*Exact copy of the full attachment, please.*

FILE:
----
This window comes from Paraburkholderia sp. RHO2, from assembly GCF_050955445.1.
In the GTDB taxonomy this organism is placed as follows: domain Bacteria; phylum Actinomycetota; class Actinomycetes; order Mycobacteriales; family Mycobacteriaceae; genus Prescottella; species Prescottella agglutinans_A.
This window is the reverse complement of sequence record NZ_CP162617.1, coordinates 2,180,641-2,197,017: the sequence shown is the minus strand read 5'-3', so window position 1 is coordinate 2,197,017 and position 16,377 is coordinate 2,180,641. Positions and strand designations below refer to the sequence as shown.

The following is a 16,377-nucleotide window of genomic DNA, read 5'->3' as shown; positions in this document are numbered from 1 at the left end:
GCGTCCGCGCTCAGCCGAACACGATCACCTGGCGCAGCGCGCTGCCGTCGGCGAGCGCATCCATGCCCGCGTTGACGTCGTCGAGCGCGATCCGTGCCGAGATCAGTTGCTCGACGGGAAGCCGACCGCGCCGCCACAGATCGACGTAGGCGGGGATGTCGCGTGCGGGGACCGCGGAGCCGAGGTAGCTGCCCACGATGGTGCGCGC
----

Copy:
This window comes from Paraburkholderia sp. RHO2, from assembly GCF_050955445.1.
In the GTDB taxonomy this organism is placed as follows: domain Bacteria; phylum Actinomycetota; class Actinomycetes; order Mycobacteriales; family Mycobacteriaceae; genus Prescottella; species Prescottella agglutinans_A.
This window is the reverse complement of sequence record NZ_CP162617.1, coordinates 2,180,641-2,197,017: the sequence shown is the minus strand read 5'-3', so window position 1 is coordinate 2,197,017 and position 16,377 is coordinate 2,180,641. Positions and strand designations below refer to the sequence as shown.

The following is a 16,377-nucleotide window of genomic DNA, read 5'->3' as shown; positions in this document are numbered from 1 at the left end:
GCGTCCGCGCTCAGCCGAACACGATCACCTGGCGCAGCGCGCTGCCGTCGGCGAGCGCATCCATGCCCGCGTTGACGTCGTCGAGCGCGATCCGTGCCGAGATCAGTTGCTCGACGGGAAGCCGACCGCGCCGCCACAGATCGACGTAGGCGGGGATGTCGCGTGCGGGGACCGCGGAGCCGAGGTAGCTGCCCACGATGGTGCGCGC